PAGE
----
Why? Well my view was that Ford just didn't care what crappy old 1.6 petrol engine unit they combined half heartedly with a rather undistinguished auto box. The previous Focus and Fiesta automatics were just dogs IMO. Current ones may bet better.

I don't think VW are particularly good at smaller auto cars either. I'd be wary of a Polo or Golf traditional auto (never tried a DSG so can't comment).

OTOH manufacturers such as MB are rather more committed to getting it right with autos.
I agree, the old VW auto box is awful, in fact I used to have a manual Audi A3 1.8T sport a few years ago so pretty much the same car as a mk4 Golf apart from the shape and it was easily better on fuel than the 1.6 I have now, I struggle to get more than 28 MPG around town and 35 out of it, still it's alot better than the E55 still:D.

I've driven a new Golf 2 litre diesel with the DSG and I thought it was really good, a huge improvement over the old gearbox in my car anyway!!.
 

JohnDeere8530

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modern autos are quicker and more fuel efficient than manuals. They are also more relaxing to drive. Makes me laugh when people opt for lots of options on the smaller Merc, like auto lights and wipers then say they want a manual gearbox. Why????? surely auto is more befitting to these kinds of cars
 

flango

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modern autos are quicker and more fuel efficient than manuals. They are also more relaxing to drive. Makes me laugh when people opt for lots of options on the smaller Merc, like auto lights and wipers then say they want a manual gearbox. Why????? surely auto is more befitting to these kinds of cars
I can't think of one auto that is quicker or more fuel efficient than it's manual counterpart. The best there is by a country mile is the BMW 8g box and although it's up there it is not quite as efficient as it's manual counterpart.

Don't get me started on the MB 7g box it's a complete dog and light years behind some of it's competitors and the fact you can't get a manual box on bigger engined MB's is quite frankly rediculous, just search the forum and see how many MB auto box faults there are, then go to the BMW forum and do the same you will hardly find any.

MB great in Manual and 5g auto box is good but them MB just completely lost the plot on auto's. I've seen 7g boxes fail as early as 35k miles madness :doh:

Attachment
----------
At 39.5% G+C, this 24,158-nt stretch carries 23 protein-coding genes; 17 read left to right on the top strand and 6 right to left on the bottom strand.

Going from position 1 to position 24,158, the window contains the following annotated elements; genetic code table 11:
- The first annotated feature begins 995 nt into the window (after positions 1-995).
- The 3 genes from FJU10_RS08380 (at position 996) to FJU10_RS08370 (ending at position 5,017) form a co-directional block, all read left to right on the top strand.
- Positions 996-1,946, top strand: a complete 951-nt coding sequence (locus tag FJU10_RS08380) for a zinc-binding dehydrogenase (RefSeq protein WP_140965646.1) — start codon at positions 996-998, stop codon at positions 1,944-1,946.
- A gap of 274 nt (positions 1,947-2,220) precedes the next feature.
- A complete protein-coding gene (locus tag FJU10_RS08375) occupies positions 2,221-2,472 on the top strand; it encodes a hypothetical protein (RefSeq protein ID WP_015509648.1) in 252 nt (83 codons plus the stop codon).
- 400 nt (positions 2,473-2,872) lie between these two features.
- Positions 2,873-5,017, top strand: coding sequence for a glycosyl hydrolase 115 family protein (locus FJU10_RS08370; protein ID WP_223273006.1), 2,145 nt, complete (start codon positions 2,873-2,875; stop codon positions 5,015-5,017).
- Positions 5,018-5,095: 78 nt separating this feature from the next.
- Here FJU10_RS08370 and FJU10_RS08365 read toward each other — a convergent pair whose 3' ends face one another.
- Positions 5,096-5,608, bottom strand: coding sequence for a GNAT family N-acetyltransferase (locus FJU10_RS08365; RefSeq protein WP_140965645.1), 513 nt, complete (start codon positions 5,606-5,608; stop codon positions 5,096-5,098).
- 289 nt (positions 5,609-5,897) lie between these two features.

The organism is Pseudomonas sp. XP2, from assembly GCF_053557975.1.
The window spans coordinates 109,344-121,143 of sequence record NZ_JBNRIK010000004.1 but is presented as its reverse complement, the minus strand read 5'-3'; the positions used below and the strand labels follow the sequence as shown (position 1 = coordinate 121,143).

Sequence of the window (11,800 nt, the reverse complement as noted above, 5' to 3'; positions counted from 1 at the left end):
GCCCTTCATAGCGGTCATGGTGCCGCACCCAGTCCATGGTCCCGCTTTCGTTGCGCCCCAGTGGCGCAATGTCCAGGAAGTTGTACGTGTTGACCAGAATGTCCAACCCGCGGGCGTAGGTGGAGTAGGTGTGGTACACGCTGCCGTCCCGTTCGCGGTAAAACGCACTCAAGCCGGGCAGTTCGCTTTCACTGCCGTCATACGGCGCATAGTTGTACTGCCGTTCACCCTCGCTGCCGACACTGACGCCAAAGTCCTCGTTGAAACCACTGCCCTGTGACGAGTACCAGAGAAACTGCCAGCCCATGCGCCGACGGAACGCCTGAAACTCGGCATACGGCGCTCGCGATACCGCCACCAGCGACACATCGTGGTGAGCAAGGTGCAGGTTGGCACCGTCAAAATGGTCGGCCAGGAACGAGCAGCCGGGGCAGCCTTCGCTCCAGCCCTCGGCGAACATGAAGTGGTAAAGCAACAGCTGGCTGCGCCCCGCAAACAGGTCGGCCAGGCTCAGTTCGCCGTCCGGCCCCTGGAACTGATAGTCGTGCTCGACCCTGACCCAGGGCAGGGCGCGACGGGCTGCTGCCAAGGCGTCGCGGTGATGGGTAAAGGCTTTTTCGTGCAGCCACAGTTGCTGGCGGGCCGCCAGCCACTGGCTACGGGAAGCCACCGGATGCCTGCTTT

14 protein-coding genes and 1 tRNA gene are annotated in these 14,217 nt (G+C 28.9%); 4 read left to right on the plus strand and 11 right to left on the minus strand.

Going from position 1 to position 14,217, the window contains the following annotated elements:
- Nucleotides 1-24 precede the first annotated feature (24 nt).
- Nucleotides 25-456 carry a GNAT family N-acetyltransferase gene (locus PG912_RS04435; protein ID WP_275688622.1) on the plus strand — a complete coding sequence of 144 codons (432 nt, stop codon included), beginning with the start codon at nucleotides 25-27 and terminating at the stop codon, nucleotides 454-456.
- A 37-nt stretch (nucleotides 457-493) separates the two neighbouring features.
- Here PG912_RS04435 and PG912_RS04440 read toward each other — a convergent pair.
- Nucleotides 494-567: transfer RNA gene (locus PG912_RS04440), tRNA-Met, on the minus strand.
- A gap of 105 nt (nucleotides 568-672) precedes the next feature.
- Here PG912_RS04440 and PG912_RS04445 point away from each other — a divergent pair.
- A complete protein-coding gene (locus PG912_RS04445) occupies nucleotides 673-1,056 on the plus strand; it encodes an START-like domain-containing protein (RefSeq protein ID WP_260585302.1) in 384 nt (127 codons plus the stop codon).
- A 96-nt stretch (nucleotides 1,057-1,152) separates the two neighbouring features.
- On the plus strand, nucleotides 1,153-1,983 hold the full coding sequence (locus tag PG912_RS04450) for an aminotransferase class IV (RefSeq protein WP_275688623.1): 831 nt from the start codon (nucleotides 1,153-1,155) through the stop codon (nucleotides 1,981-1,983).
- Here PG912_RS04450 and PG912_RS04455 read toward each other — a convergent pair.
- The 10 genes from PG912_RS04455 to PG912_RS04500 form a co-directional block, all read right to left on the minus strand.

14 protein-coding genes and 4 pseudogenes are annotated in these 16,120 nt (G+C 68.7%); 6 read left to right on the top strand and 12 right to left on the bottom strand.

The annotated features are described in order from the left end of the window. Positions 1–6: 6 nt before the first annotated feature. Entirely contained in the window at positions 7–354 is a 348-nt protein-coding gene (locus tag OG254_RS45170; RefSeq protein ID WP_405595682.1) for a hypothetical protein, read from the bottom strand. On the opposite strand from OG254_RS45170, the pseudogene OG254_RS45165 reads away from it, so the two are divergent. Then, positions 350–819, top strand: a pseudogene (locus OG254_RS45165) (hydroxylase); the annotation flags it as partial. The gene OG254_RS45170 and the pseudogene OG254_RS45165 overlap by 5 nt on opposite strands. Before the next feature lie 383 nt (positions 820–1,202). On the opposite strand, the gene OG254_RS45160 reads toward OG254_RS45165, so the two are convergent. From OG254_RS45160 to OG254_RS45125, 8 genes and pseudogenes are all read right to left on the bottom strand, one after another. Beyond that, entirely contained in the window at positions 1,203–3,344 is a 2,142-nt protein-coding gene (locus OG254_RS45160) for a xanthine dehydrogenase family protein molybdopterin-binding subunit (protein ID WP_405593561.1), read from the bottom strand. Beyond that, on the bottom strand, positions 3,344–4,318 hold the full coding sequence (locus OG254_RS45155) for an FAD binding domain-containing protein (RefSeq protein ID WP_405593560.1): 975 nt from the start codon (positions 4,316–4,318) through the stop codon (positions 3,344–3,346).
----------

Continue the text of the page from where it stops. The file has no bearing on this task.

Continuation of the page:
LTD

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Yep, one of THOSE !!!
I drive an S Class.

One should never contemplate any manual labour in an S Class.
 

flango

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I drive an S Class.

One should never contemplate any manual labour in an S Class.
On that I agree whole heartedly but it would have to have a 5g box:D
 

wkdc230k

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on that run and in the replacement it was more like 33 mpg.
33 mpg from a 180k that's not very good when I get 30 - 33 in my 230k auto and that is combined motorway and town and lot older car.
 

markjay

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The arguments against diesel, in spite of the better fuel consumption, and in some cases lower VED, tax, and insurance, are:

1. The car's initial purchase price - new or second hand - is higher than petrol, and repair bills (if out of warranty) can potentially be substantially higher (though scheduled servicing should be about the same). If your annual mileage is low, you will never re-coup the additional cost through fuel saving.

2. If you drive only short journeys, this may have a negative (and expensive) effect on diesel car equipped with DPF (the DPF can be disconnected on out-of-warranty cars, but at a cost).

On the other hand...

1. Diesel cars will have better second-hand resale value, so the depreciation needs to be compared carefully with that of petrol, as in spite of the higher initial purchase cost the diesel may still be overall cheaper.

2. If you only do very short journeys, then diesel engines suffer less than petrol engines from the effects of the cold cylinder bores being washed with fuel (in the case of petrol, the fuel washes away the oil - in the case of diesel, the fuel is oily).

So... the short answer is that if you do high annual mileage, go for the diesel. If you do low annual mileage but through few long trips, buy the petrol. If you do low annual mileage and short trips, the diesel won't save you money and the petrol will not like what you are doing to the engine. And always try and avoid cars with DPF...

My point? That there is no one-size-fits all solution to the age-old diesel vs petrol conundrum.
 

Dryce

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I can't think of one auto that is quicker or more fuel efficient than it's manual counterpart.
In terms of efficiency I wouldn't rate a CVT.

But having lived with a CVT (or rather SWMBO lived with it - I had occasional rights) I disagree as regards to 'quicker'. IMO to takes a good driver in a manual to beat a mediocre but committed driver in a CVT on a tight and challenging road.

And to a lesser extent the same is true of autos in traffic conditions.
 

flango

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33 mpg from a 180k that's not very good when I get 30 - 33 in my 230k auto and that is combined motorway and town and lot older car.
180k in my experience does 39 - 41 mpg no where near the 5g auto at 34 - 35 mpg.

My 230k heavily modded at 270 bhp does 34 mpg on my commute to work, my BIL 230k auto 31 mpg